BEIJING – China has finally written all its drug-related reforms into law, as it passed the amendment of its drug administration law in late August, the amendment to take effect on Dec. 1. Those moves carry one goal: to bring more and better drugs into the Chinese market as quickly as possible.
Since 2015, China has been proposing and trying out various measures to realize that goal, such as offering priority review for much-needed drugs, introducing a 60-day default review time for IND approval, and establishing the marketing authorization holder (MAH) system that allows companies without their own manufacturing facilities to file for new drug launches.
Now those measures have been written into the country's drug administration law, along with heavier punishments for noncompliance. It marks the second overhaul of China's drug regulatory regime since 2001.
The revised law comes with 51 new articles and four new chapters. The most important change is the nationwide adoption of the MAH system, according to Nick Beckett, managing partner of law firm CMS.
"The MAH regime will significantly reshape the Chinese pharmaceutical industry in a variety of ways," he told BioWorld.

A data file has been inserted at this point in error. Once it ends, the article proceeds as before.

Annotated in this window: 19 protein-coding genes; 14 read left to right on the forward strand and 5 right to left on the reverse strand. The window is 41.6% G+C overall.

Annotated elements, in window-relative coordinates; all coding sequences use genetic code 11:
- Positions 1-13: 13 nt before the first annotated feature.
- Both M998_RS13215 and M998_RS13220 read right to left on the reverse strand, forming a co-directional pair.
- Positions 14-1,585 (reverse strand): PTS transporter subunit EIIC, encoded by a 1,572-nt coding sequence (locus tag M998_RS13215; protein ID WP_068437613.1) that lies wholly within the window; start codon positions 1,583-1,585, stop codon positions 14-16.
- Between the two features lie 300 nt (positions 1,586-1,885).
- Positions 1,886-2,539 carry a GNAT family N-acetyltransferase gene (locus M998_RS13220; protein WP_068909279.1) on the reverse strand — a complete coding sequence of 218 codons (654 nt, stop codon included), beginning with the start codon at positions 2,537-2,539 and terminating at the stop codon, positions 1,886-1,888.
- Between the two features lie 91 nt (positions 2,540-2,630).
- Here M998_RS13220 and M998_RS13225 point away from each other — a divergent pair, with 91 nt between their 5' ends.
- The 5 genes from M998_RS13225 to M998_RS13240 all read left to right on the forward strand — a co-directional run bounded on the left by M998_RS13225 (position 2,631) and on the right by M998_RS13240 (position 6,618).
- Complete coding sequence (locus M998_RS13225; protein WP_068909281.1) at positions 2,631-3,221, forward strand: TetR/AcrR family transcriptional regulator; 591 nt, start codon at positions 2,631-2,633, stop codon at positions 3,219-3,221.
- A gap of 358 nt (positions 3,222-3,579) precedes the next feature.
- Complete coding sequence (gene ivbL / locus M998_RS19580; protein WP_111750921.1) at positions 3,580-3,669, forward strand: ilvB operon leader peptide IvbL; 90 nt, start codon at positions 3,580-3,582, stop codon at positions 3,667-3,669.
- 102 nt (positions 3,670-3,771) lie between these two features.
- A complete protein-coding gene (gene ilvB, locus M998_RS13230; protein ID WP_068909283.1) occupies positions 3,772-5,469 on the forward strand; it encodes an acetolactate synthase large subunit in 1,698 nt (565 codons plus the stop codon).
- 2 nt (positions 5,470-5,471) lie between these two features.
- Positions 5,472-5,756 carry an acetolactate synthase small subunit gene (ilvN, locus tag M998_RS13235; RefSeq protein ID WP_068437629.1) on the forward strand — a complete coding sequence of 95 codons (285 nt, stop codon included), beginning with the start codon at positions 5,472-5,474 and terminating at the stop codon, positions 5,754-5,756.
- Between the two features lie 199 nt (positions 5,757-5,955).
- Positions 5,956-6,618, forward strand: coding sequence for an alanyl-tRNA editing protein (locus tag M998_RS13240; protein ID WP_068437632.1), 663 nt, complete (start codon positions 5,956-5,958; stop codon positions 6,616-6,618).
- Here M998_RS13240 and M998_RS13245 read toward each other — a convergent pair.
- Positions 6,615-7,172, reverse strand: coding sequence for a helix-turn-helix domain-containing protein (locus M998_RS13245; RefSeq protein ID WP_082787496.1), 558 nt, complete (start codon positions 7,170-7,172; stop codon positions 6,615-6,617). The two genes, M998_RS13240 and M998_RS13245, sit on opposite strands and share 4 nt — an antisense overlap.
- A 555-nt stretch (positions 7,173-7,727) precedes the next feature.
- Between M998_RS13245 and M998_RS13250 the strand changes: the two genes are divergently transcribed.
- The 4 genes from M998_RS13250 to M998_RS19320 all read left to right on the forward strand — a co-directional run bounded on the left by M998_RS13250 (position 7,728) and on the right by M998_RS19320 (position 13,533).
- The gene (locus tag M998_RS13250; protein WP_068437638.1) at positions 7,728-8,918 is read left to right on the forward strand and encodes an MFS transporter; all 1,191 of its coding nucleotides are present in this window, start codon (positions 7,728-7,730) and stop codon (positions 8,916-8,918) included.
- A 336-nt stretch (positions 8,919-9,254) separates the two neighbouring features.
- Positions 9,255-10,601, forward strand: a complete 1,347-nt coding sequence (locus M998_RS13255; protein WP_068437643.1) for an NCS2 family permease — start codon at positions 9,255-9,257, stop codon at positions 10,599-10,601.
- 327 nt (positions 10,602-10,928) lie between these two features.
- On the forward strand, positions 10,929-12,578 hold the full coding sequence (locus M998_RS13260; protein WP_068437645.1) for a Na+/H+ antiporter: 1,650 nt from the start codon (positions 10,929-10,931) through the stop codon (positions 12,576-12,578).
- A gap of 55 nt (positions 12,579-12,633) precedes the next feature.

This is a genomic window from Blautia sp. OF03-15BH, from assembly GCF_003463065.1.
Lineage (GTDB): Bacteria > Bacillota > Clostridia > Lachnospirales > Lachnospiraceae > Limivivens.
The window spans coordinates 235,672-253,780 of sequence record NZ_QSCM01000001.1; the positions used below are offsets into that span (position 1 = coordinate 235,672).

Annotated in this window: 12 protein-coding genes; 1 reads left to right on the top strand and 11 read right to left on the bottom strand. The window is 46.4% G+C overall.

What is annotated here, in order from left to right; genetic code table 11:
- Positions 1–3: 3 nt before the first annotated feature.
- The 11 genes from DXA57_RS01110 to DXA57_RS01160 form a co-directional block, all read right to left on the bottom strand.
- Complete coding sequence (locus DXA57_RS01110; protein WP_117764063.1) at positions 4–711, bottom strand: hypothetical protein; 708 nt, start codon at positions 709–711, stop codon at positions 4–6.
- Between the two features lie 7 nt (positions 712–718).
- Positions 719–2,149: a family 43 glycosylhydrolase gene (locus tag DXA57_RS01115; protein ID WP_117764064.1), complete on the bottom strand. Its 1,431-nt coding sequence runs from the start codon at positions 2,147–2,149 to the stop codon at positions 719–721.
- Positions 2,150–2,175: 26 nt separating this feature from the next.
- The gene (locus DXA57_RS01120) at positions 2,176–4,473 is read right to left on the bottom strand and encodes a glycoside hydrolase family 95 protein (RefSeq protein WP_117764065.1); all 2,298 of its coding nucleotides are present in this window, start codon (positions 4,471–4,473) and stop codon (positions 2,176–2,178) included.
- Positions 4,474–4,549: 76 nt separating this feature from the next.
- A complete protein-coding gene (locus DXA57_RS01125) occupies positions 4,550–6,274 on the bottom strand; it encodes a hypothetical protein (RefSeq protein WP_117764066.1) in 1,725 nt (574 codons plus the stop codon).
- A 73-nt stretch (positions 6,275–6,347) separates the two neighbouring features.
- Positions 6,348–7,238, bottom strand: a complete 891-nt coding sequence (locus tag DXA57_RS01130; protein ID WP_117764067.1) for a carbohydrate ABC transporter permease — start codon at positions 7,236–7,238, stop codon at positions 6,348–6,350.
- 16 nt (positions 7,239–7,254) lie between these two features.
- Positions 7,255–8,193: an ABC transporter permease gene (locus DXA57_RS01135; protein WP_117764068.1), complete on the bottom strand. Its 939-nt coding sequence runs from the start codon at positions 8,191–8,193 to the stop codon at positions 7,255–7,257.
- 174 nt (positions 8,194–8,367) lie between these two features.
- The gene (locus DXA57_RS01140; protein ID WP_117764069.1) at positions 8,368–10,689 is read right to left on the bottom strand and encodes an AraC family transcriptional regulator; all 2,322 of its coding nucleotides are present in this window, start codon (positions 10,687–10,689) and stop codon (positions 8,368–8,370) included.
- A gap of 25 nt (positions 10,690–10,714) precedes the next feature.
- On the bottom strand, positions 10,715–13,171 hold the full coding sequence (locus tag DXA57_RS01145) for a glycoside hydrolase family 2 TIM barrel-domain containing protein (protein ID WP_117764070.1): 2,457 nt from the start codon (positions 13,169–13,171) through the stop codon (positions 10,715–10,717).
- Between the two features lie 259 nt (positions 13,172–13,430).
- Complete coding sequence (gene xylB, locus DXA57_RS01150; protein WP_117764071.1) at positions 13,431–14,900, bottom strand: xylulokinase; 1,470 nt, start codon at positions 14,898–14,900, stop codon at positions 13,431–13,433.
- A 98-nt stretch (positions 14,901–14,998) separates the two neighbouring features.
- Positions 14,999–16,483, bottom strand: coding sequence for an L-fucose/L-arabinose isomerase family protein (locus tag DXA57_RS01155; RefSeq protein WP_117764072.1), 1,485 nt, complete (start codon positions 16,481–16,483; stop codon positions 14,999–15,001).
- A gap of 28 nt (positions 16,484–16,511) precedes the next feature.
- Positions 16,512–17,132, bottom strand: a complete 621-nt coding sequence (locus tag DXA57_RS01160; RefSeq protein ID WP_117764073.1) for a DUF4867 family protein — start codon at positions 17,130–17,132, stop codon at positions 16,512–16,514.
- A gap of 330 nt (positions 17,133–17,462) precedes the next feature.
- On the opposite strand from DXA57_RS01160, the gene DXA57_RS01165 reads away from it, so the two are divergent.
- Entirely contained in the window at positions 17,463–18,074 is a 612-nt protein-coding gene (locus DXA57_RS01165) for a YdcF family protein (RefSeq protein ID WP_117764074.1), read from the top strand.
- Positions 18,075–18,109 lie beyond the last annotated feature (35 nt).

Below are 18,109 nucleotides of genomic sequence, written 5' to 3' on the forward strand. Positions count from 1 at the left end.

In the past, China only allowed drug manufacturers, and not drug research institutions, to bring drugs to market within the country, as the government believed that drug manufacturers that were equipped with established real estate and production factories were best placed to cover any liability that arose as a result of the products that they produced.
The MAH system was first introduced as a pilot program in 10 provinces, under which drug research institutions could register drugs and become MAHs. They could bring the drugs to market by establishing agreements with third-party manufacturers and distributors to assist them in manufacturing and distributing their products. Now the system has been adopted nationwide under the revised law.
Everyone can specialize
For pharmaceutical companies, especially the innovation-driven ones, the MAH system allows them to focus on their drug research without worrying about their manufacturing capability.